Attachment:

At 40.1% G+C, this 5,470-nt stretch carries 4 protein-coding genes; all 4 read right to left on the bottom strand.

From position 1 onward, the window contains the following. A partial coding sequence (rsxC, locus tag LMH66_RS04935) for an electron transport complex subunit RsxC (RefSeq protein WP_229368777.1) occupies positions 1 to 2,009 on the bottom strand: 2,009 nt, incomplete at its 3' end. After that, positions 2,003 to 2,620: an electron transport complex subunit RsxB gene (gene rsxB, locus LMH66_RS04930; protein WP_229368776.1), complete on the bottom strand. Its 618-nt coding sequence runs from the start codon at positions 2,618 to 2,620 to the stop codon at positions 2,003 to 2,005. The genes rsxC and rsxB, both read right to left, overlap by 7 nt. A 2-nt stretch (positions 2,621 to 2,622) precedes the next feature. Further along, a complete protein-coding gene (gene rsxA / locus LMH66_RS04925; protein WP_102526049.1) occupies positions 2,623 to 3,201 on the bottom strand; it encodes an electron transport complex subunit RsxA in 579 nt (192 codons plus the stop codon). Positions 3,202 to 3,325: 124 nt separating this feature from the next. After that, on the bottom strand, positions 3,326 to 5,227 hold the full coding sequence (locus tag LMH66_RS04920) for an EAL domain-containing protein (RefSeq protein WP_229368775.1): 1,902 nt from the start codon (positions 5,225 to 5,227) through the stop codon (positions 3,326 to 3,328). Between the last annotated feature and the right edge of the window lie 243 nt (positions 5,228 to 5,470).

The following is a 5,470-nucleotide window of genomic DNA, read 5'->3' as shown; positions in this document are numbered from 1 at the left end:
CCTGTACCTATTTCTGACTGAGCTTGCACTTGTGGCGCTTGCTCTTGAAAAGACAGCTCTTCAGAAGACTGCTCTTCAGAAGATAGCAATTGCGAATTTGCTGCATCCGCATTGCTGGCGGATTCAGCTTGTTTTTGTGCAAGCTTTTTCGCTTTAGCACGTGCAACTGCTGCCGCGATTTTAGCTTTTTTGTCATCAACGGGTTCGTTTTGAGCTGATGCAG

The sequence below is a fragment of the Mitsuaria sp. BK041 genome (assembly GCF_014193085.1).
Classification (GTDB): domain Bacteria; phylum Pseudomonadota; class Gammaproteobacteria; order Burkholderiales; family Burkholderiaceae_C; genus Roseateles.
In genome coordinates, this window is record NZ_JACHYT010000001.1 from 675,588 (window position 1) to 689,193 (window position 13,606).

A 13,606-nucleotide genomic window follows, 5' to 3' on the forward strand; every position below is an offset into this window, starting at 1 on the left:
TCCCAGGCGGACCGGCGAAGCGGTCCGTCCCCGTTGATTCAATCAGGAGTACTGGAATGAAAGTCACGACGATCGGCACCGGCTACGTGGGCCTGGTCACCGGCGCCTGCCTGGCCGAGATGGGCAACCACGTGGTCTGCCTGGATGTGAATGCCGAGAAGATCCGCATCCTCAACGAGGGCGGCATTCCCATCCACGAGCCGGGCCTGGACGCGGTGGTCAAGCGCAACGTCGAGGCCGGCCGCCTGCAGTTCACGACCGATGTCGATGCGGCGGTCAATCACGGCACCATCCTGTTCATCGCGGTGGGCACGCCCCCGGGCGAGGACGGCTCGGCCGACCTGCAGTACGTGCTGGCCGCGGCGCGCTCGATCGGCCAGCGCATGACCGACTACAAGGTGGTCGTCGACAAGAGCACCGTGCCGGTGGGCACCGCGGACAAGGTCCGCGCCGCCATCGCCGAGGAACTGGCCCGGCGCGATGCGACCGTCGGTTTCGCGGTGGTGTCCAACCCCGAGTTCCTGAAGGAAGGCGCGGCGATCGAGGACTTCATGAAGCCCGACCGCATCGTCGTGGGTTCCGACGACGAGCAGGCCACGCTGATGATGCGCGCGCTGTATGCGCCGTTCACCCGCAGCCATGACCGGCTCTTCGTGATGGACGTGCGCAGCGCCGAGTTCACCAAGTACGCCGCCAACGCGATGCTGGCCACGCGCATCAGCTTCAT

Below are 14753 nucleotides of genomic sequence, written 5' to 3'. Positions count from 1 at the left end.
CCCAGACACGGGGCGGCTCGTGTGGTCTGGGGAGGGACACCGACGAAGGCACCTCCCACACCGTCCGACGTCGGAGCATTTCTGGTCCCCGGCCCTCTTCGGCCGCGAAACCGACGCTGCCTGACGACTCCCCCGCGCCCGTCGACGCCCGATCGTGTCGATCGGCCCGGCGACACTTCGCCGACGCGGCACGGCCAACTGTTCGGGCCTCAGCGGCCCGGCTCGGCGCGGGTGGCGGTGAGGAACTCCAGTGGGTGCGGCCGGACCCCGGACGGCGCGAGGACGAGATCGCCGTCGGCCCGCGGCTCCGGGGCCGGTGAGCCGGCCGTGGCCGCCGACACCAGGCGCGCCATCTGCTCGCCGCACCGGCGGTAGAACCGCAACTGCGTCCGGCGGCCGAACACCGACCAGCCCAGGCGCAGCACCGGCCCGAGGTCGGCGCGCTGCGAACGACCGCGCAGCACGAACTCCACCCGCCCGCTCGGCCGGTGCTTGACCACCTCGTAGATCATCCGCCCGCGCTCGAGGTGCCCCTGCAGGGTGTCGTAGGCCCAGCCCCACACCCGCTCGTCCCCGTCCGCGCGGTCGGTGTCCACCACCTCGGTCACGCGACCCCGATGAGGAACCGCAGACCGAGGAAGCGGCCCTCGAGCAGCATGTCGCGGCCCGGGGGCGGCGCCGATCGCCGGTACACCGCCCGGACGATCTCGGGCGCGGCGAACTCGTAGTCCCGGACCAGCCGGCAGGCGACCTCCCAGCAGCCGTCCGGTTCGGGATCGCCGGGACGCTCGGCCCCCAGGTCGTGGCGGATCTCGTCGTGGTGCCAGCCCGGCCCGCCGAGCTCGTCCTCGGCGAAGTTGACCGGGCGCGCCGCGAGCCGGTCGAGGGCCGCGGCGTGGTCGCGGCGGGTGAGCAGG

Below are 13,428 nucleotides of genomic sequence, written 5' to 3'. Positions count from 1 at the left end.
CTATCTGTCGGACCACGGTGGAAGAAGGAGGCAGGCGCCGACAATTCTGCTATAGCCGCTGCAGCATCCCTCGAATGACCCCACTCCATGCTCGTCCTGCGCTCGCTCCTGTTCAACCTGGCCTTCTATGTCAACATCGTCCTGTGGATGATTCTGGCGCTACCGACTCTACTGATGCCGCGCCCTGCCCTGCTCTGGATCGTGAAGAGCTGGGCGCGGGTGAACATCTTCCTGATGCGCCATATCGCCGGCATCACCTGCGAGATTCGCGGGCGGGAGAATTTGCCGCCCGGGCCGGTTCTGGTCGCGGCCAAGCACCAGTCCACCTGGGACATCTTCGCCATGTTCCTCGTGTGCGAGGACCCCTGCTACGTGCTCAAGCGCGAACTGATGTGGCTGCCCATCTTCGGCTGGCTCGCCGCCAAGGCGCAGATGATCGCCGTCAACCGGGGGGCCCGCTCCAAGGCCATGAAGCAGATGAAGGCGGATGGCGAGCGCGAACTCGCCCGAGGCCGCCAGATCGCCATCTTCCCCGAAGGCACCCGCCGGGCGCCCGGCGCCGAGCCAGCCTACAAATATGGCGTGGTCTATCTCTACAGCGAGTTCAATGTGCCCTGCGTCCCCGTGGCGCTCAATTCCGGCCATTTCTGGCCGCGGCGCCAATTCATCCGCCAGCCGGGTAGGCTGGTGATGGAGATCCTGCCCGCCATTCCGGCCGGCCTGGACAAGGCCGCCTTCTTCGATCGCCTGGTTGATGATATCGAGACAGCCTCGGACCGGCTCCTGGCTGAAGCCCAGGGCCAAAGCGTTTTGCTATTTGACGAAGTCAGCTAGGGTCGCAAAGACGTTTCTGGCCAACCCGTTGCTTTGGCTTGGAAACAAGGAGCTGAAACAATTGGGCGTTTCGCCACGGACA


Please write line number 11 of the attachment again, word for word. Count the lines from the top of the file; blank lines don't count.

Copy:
CCCAGACACGGGGCGGCTCGTGTGGTCTGGGGAGGGACACCGACGAAGGCACCTCCCACACCGTCCGACGTCGGAGCATTTCTGGTCCCCGGCCCTCTTCGGCCGCGAAACCGACGCTGCCTGACGACTCCCCCGCGCCCGTCGACGCCCGATCGTGTCGATCGGCCCGGCGACACTTCGCCGACGCGGCACGGCCAACTGTTCGGGCCTCAGCGGCCCGGCTCGGCGCGGGTGGCGGTGAGGAACTCCAGTGGGTGCGGCCGGACCCCGGACGGCGCGAGGACGAGATCGCCGTCGGCCCGCGGCTCCGGGGCCGGTGAGCCGGCCGTGGCCGCCGACACCAGGCGCGCCATCTGCTCGCCGCACCGGCGGTAGAACCGCAACTGCGTCCGGCGGCCGAACACCGACCAGCCCAGGCGCAGCACCGGCCCGAGGTCGGCGCGCTGCGAACGACCGCGCAGCACGAACTCCACCCGCCCGCTCGGCCGGTGCTTGACCACCTCGTAGATCATCCGCCCGCGCTCGAGGTGCCCCTGCAGGGTGTCGTAGGCCCAGCCCCACACCCGCTCGTCCCCGTCCGCGCGGTCGGTGTCCACCACCTCGGTCACGCGACCCCGATGAGGAACCGCAGACCGAGGAAGCGGCCCTCGAGCAGCATGTCGCGGCCCGGGGGCGGCGCCGATCGCCGGTACACCGCCCGGACGATCTCGGGCGCGGCGAACTCGTAGTCCCGGACCAGCCGGCAGGCGACCTCCCAGCAGCCGTCCGGTTCGGGATCGCCGGGACGCTCGGCCCCCAGGTCGTGGCGGATCTCGTCGTGGTGCCAGCCCGGCCCGCCGAGCTCGTCCTCGGCGAAGTTGACCGGGCGCGCCGCGAGCCGGTCGAGGGCCGCGGCGTGGTCGCGGCGGGTGAGCAGG